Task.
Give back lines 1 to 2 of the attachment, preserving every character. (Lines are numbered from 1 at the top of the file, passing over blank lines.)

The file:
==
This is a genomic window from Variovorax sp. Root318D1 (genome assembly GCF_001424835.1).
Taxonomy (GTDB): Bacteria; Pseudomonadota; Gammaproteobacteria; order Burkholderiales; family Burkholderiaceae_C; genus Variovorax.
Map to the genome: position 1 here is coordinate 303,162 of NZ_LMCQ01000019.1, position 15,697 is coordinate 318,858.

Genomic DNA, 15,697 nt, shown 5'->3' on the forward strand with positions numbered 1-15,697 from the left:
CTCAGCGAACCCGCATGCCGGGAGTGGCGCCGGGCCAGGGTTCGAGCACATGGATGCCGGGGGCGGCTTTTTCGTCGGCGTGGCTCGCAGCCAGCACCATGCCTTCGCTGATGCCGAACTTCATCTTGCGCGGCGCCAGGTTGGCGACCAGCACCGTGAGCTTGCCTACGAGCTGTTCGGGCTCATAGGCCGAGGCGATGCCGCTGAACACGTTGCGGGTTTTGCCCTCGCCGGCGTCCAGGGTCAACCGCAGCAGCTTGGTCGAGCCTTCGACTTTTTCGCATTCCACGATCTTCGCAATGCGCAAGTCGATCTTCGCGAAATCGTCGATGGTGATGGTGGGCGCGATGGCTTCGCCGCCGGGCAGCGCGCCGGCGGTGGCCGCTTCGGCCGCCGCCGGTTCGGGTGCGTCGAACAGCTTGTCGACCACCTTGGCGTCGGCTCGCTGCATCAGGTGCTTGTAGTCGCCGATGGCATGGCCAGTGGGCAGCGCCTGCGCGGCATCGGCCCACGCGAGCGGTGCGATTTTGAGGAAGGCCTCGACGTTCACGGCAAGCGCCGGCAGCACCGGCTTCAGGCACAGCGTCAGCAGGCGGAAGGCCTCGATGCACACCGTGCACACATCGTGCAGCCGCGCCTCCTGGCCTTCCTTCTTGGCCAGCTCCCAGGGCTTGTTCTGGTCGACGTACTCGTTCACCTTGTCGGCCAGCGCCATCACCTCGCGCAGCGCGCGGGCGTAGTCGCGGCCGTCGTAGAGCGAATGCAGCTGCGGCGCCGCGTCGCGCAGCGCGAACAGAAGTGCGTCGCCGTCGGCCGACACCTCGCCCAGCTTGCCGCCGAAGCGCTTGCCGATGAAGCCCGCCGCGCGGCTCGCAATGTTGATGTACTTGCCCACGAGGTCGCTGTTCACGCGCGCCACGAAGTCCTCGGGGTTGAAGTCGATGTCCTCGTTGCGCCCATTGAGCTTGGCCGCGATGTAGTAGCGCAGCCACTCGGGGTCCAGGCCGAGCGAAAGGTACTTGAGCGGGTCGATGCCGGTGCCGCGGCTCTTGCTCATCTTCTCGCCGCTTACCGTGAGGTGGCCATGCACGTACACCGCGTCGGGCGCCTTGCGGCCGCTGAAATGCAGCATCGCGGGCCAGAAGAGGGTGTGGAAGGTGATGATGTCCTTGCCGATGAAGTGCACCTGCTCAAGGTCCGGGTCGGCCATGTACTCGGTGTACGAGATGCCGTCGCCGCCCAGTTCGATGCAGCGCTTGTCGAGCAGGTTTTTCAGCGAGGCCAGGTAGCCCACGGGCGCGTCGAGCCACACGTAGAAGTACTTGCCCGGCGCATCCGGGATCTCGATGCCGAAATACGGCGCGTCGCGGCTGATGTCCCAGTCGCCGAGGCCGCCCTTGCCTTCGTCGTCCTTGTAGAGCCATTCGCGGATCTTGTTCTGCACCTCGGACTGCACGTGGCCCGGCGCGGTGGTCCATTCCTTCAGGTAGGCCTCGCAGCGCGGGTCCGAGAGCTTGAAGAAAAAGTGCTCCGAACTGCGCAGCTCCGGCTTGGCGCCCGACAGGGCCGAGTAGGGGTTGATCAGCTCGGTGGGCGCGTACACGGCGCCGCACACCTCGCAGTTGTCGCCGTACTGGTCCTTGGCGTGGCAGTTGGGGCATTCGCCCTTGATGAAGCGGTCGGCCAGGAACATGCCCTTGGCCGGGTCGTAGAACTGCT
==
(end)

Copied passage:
This is a genomic window from Variovorax sp. Root318D1 (genome assembly GCF_001424835.1).
Taxonomy (GTDB): Bacteria; Pseudomonadota; Gammaproteobacteria; order Burkholderiales; family Burkholderiaceae_C; genus Variovorax.